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Le Jockey (the Jockey)
by Henri de Toulouse-Lautrec

Available at Simon Theobald Ltd

  • Date: 1899
  • Type: Prints
  • Medium: Lithograph
  • Edition size: 100
  • Image Size: 35.8 x 51.3 cm
  • Sheet Size: 35.8 x 51.3 cm
  • Reference: Loys Delteil, Le peintre-graveur illustre, no.279; Wittrock 308; Adriani. 345
  • Signed: Unsigned
  • Condition: Excellent
  • Price: Price on Application

Description — Click to read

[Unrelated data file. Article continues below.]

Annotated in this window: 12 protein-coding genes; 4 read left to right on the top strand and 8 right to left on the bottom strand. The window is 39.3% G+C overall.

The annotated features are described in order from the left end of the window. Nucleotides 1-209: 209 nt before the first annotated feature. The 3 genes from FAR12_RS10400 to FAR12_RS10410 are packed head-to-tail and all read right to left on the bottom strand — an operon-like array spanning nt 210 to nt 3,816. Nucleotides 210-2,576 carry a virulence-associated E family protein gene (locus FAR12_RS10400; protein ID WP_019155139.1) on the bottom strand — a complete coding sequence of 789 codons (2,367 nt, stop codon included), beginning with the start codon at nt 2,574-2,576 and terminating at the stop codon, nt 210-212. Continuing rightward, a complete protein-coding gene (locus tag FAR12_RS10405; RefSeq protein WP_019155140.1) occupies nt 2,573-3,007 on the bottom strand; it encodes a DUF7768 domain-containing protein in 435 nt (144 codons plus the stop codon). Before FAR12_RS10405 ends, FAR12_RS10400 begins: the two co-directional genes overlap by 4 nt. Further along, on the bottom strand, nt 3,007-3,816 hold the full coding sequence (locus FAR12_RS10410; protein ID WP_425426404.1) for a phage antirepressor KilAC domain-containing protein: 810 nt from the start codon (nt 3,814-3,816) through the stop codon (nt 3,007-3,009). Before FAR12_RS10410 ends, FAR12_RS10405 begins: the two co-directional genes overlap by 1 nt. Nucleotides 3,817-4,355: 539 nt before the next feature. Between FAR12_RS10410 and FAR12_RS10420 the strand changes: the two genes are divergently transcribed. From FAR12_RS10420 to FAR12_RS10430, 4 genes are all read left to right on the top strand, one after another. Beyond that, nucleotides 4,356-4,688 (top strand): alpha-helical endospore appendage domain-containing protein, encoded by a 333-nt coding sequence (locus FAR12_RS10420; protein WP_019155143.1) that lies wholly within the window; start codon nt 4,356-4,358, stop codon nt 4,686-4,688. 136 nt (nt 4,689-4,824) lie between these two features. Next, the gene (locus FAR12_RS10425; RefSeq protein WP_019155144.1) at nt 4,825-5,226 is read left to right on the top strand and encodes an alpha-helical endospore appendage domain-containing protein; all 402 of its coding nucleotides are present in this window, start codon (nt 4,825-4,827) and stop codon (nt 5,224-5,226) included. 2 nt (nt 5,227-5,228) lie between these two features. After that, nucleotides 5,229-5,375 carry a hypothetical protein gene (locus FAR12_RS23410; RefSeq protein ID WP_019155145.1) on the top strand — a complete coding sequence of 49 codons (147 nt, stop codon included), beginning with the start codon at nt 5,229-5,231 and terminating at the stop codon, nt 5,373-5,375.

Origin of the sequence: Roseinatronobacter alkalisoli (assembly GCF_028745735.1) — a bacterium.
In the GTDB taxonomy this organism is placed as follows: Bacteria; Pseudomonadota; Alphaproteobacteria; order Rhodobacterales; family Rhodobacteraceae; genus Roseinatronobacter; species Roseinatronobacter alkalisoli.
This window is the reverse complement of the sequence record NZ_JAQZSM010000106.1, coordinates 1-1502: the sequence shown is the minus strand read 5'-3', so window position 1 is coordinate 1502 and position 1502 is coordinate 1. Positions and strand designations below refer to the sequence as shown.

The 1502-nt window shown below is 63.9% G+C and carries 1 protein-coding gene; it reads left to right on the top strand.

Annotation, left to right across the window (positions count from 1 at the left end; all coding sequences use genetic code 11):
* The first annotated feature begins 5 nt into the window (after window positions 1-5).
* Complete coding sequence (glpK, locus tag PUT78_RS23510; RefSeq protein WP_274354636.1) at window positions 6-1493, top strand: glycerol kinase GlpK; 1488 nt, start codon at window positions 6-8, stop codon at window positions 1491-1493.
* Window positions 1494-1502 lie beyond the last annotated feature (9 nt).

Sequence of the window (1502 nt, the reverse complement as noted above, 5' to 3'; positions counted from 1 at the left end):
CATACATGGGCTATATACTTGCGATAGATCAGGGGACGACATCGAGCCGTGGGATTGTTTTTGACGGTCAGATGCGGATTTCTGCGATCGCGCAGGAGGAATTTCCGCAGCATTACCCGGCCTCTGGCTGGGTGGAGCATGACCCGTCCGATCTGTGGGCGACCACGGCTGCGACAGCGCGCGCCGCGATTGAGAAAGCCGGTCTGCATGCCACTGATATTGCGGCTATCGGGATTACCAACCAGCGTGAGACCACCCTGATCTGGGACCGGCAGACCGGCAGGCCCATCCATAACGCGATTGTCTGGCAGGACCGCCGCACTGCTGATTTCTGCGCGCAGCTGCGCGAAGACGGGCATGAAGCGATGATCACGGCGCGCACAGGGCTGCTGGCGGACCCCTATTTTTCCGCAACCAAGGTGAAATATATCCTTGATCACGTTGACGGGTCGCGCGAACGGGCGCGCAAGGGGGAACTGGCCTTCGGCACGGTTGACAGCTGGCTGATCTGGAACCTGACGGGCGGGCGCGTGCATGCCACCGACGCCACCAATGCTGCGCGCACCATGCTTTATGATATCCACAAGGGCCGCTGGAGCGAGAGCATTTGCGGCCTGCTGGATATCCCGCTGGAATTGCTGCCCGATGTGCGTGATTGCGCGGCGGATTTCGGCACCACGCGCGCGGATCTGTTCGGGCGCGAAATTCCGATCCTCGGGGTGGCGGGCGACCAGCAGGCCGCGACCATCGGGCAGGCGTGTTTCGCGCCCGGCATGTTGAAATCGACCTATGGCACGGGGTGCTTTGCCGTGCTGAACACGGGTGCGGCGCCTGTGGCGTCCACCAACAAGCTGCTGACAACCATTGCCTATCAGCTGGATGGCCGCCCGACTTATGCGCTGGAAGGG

Toulouse-Lautrec's close association with horses from a young age is well documented. Many of the artist's earliest drawings are dedicated to this subject and over the years as he developed as a painter and as a creator or extravagant and innovative posters highlighting and advertising life in fin-de siecle Paris, his love of horses neer left him. Racing was of course also a fashionable pastime for the inhabitants of Paris and the racecourse here at Longchamps in the Bois de Bolougne, Paris (identified by the distant windmill) would be a place where people from all levels of society would go. Whilst other artists depicted horseracing with a focus on the social interaction between spectators or the interplay between jockeys, Lautrec focussed on the agility of horses and the skill of their riders. In this extraordinary work, the dynamism of the print is achieved through the daring foreshortening of the foreground horse and dramatic use of perspective, devices indebted to the work of Degas and Manet. Quite remarkably, the vantage point is that of one of the following jockeys rather than one of the spectators. Toulouse - Lautrec was in Paris at the time of the poularisation of the lmedium of lithograph - the drawing onto a stone and printing images from this. Colour lithography which involved printing onto the same sheet of paper using multiple stones was still in its relative infancy, but Toulouse-Lautrec completely revolutionised this medium and finely tuned his spattered ink technique known as crachis. The superb effect of this technique is seen in this celebrated lithograph Le Jockey. The colour lithograph was printed in an edition of 100 on wove paper and 12 on Japanese paper (there was also an edition of about 70 in black only). Many of these works are now in the collections of major museums including The British Museum, London, The Museum of Modern Art, New York (Gift of David and Peggy Rockefeller), The Museum of Fine Arts Boston, The National Gallery of Australia, Canberra, The Kröller Müller Museum, Otterlo, The Bibliotheque Nationale Paris and elsewhere. The former owner of this work, Henri Marie Petiet (1894 - 1980) was one of the leading dealers and publishers in Paris in the early twentieth century. His extensive dealing gave him the opportunity to acquire a fine and enormous collection of high quality artists' orginal prints - which was his passion. He had many great works by the Modern Masters, including Pierre Bonnard, Andre Derain, Paul Gauguin, Toulouse-Lautrec and others. Works bearing the Petiet Provenance stamp (such as this) are usually characterised by their remarkably fresh condition, the result of being preserved in folders and draws and being largely unhandled over a great many years. Works formerly in his possession are now in many notable museums including The British Museum, London, The Museum of Modern Art, New York, The Museum of Fine Arts, Boston

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